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While tax evasion is a federal crime, tax avoidance is a perfectly legal strategy that can help save you thousands of dollars per year. Tax avoidance is simply a means of looking through the tax code to find credits or deductions that could reduce how much you owe to the government. Let’s take a look at some ways that you can minimize your tax bill when strengthening your finances at the same time.
Contribute to a Retirement Account
If you have an IRA, 401(k) or a 403(b) account, contributions to that account could help to reduce your taxable income. For the 2019 tax year, you can contribute up to $19,000 to a 401(k) and $6,000 to an IRA. Contribution limits are higher for those who are 50 or older. Typically, you must contribute to a 401(k) by the end of the calendar year to obtain a tax deduction. However, you generally have until the date that your tax return is due to contribute to an IRA.
Deduct Expenses Related to Your Job
If you spent money searching for a job, those expenditures may reduce your taxable income for the year. The same is true if you incurred moving or other expenses after accepting a job offer. For those who are self-employed, regular and ordinary expenses may be written off. These expenses may include the cost of buying a company car, maintaining a home office or traveling to client meetings.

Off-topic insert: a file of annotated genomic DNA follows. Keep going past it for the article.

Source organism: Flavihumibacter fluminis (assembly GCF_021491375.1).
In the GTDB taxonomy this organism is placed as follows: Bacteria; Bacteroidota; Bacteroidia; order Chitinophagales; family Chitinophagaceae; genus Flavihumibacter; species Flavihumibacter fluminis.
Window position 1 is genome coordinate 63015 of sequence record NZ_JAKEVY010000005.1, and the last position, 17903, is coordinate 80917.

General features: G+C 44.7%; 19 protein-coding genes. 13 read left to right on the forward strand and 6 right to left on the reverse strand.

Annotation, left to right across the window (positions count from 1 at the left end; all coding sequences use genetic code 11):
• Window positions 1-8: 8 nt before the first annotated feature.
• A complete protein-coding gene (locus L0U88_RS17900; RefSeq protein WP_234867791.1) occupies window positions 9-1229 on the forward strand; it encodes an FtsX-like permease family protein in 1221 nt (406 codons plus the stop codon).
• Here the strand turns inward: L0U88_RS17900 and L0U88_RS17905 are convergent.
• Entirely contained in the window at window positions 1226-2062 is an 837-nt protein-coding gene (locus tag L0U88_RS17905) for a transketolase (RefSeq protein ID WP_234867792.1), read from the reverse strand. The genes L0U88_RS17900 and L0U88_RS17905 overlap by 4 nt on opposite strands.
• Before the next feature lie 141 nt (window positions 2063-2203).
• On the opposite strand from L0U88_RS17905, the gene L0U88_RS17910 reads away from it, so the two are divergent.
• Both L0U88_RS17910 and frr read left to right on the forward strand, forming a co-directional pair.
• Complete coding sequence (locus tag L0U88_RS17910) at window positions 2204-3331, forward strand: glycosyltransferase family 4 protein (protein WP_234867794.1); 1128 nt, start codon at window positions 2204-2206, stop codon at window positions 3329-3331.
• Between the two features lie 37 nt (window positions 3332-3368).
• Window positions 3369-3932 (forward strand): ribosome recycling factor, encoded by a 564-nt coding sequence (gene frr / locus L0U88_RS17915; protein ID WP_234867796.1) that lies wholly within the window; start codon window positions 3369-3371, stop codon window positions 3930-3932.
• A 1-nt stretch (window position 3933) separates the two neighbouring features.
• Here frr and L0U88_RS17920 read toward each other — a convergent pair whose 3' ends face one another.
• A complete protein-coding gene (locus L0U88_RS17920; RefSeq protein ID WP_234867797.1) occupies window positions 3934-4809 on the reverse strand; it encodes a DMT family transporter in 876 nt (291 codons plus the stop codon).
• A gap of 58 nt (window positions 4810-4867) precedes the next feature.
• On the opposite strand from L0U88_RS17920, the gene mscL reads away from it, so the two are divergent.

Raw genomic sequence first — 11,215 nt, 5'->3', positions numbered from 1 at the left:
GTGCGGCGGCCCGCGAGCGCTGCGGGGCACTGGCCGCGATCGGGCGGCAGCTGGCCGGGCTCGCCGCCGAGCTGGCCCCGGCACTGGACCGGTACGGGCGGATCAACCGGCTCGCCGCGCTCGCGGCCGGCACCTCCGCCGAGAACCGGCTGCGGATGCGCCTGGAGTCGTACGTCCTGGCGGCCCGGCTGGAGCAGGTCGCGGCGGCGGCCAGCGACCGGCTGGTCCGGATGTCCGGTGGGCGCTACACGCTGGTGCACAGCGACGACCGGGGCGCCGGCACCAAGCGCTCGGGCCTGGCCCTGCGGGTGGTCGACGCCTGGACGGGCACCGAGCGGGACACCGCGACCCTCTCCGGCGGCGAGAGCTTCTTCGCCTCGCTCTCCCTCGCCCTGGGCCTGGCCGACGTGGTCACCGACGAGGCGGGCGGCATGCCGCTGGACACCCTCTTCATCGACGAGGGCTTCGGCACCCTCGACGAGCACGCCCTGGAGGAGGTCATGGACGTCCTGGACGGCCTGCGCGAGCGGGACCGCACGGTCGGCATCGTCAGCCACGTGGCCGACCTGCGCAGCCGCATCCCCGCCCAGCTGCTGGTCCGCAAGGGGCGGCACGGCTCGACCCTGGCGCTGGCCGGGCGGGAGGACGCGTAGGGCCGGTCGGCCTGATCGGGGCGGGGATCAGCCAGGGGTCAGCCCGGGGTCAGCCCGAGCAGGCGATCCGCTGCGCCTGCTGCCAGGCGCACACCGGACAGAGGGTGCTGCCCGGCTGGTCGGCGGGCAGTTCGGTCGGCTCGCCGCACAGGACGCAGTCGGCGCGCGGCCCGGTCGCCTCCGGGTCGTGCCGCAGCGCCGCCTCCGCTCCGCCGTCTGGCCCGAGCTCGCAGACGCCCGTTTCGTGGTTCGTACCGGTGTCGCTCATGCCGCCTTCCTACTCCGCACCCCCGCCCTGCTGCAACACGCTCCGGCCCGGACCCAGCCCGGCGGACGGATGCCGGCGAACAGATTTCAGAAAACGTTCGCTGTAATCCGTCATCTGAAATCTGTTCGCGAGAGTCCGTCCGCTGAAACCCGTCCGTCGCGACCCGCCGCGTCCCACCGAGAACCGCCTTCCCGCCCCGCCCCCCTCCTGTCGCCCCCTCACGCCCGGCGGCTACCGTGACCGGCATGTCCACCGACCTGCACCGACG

Sell Assets That Have Depreciated in Value
Each year, you are allowed to deduct up to $3,000 in capital losses on a tax return. Capital losses occur when you sell a stock, bond or other asset that has depreciated in value since your acquired it. Selling a vehicle to a sell my junk car company may also help you obtain cash that can be used to pay down a state or federal income tax balance.
Defer a Bonus Until Next Year
Deferring a bonus until the next calendar year may allow you to count that income on next year’s tax return. This may be ideal if accepting the bonus now would put you into a higher tax bracket or put your eligibility for government benefits in jeopardy.
It is never a good idea to pay more than you owe to the government. Ideally, you will work with an accountant or another financial adviser to ensure that you take advantage of any deductions that you may be entitled to.
Anica Oaks is a professional content and copywriter who graduated from the University of San Francisco. She loves dogs, the ocean, and anything outdoor-related. You can connect with Anica on Twitter @AnicaOaks.
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